Navigating the Complexities of Medicaid
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Medicaid is the government program that pays for nursing home care for people whose countable, available resources are below $2,000 ($4,000 for the higher-income applicants). The spouse in the community can retain the marital home, the car and up to $115,920 in assets or half the marital assets, whichever is less.
Paying for Nursing Home Care
The extraordinary cost of long-term nursing care can swiftly deplete a person's life savings and create great hardship for the spouse who remains in the community. Inability to pay for care may result in inadequate arrangements patched together by desperate family members. Medicare and most health insurance plans do not pay for this kind of care in either a residence or a nursing home.
Younger retirees may be wise to purchase long-term care insurance for themselves, but those who are already ill, frail or aged may not be able to procure such insurance. The Medicaid Program is available as a payer of last resort for those who have become financially eligible.
A person can apply for Medicaid to pay for nursing home care or care in the home when the countable, available resources have been reduced to $2,000 plus an allowance for the community spouse (if any) which is called the CSRA or Community Spouse Resource Allowance. This process is called the "spend-down".
Transfers of the Home or Other Assets
It is critical to understand that a transfer of any assets for less than fair market consideration, if made within the five years prior to applying for Medicaid, will generally trigger a disqualification period known as a transfer penalty which begins at the time the applicant has completed the spend-down process and is otherwise eligible for Medicaid benefits.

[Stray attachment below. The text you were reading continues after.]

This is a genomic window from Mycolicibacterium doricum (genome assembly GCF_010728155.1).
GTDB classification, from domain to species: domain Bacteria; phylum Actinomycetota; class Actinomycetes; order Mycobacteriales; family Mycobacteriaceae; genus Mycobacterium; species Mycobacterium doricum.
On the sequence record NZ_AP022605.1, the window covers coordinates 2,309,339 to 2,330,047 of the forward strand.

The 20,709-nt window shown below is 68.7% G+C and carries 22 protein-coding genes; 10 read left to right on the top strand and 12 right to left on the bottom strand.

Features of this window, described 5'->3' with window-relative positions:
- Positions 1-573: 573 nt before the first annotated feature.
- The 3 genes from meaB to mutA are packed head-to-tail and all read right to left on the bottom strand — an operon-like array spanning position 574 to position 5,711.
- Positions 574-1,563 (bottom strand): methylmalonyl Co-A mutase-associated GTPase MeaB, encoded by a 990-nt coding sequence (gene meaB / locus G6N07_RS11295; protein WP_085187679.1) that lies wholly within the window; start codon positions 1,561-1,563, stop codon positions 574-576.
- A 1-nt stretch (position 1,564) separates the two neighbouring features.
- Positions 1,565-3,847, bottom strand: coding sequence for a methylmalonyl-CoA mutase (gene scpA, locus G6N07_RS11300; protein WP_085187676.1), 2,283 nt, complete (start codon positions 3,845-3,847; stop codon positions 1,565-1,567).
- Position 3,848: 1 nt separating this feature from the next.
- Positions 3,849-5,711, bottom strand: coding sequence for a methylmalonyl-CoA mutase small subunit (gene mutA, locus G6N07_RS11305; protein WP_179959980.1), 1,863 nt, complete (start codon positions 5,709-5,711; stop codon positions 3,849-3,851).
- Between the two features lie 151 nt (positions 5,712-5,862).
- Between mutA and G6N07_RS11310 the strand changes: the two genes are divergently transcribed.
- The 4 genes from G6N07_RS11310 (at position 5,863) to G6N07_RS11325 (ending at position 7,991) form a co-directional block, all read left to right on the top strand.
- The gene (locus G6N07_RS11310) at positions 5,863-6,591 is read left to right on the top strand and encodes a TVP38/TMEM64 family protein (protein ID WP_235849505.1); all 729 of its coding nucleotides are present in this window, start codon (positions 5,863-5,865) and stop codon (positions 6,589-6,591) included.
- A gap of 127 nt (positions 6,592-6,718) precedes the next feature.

Certain exceptions exist to the basic transfer penalty rules. Assets can be protected with the structure that was created by Congress for this program.
For more information on navigating the minefield of real estate transactions in Elder Law planning, please see Preserving the Primary Residence.
Medicaid Application Process
Our Firm has extensive experience in assembling, evaluating, preparing, presenting and defending Medicaid applications for our clients. We can manage the burdensome details for you and assist you to utilize all opportunities created by federal law to preserve what can be preserved.
The Application process can be complex, requiring up to five years of cancelled checks, receipts and bank statements along with a detailed explanation of all cash withdrawals and movement of funds between accounts. You will need to provide 5 years of documentation to show all your financial transactions.
Fink Rosner Ershow Levenberg Law Firm provides you with the vigorous advocacy that you need in navigating the complexities of Medicaid.